Send to

Choose Destination
Clin Cardiol. 2007 Jul;30(7):326-30.

Plasma catecholamines and ischemic heart disease.

Author information

Department of Physiology, Medical School and Teaching Hospital, Plzen, Charles University, Czech Republic.


Plasma levels of norepinephrine and epinephrine were measured in 84 patients aged 56 +/- 9 (mean +/- SD) years with chronic ischemic heart disease (IHD), anterior acute myocardial infarction (AMI), posterior AMI, acute or chronic IHD associated with various types of electrical instability and in the control subjects. During the first day of hospitalization, plasma epinephrine levels were higher in patients with AMI in both localizations and chronic IHD in comparison with control values. There were no significant differences in plasma epinephrine levels among these groups of patients. However, in the same time period, plasma norepinephrine concentrations in patients with chronic IHD and posterior AMI did not differ from the control values; in patients with anterior AMI they reached by approximately 60% higher values than in the control group. Moreover, all myocardial lesions showing different types of electrical instability were associated with increased plasma levels of both norepinephrine and epinephrine. In conclusion, high plasma levels of epinephrine may result from sympathoadrenal activation. High plasma levels of norepinephrine in patients with anterior AMI and no change in patients with posterior AMI suggest a rather myocardial than an extramyocardial origin of plasma norepinephrine level in anterior AMI. Norepinephrine released from the ischemic area might contribute to the electrical instability of the myocardium and generation of dysrrhythmias.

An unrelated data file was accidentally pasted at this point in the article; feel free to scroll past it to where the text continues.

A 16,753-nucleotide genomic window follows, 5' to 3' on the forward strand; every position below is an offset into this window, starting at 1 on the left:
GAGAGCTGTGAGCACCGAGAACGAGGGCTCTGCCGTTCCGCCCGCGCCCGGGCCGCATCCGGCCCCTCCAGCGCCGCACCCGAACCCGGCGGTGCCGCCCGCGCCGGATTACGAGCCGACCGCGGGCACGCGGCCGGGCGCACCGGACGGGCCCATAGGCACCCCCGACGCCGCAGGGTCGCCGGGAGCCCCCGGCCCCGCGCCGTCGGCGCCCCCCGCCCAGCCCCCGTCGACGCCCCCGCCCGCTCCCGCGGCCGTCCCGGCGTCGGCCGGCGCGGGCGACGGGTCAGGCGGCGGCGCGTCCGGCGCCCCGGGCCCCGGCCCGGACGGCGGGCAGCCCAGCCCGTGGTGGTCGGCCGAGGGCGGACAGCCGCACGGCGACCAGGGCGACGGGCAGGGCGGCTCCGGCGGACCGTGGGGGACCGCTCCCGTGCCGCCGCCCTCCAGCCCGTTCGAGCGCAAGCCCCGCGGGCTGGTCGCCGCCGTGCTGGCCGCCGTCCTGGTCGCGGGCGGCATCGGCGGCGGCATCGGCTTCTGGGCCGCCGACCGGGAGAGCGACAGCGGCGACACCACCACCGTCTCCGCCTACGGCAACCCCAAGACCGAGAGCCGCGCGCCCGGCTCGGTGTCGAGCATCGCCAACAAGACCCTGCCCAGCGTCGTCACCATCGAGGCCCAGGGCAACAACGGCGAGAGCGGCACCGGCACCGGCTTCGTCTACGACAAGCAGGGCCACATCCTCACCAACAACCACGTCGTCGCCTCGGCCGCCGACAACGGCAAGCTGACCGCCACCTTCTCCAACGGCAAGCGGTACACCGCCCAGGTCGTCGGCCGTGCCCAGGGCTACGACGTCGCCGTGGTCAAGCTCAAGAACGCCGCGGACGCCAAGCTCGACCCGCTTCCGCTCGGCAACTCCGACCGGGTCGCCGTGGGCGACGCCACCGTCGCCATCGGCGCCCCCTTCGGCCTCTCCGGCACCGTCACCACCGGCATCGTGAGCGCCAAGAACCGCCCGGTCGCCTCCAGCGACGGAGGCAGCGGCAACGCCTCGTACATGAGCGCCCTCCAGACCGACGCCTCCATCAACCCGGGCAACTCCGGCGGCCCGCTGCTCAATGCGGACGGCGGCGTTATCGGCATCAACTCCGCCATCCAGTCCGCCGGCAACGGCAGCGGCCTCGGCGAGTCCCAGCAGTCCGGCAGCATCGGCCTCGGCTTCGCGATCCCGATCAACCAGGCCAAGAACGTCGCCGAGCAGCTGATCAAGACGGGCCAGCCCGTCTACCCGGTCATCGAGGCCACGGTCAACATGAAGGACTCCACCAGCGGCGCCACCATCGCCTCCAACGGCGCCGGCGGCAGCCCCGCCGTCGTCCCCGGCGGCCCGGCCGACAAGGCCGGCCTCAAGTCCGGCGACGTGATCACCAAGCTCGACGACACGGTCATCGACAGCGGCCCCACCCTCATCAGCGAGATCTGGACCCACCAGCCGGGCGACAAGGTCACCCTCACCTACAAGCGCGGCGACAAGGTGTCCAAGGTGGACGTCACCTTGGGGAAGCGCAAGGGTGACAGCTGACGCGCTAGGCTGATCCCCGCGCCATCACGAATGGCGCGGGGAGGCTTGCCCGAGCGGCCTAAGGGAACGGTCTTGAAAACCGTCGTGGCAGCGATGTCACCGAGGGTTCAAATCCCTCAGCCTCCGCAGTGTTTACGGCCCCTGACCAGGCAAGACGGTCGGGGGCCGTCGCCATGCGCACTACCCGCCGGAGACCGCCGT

[Indexed for MEDLINE]
Free full text

Supplemental Content

Full text links

Icon for Wiley
Loading ...
Support Center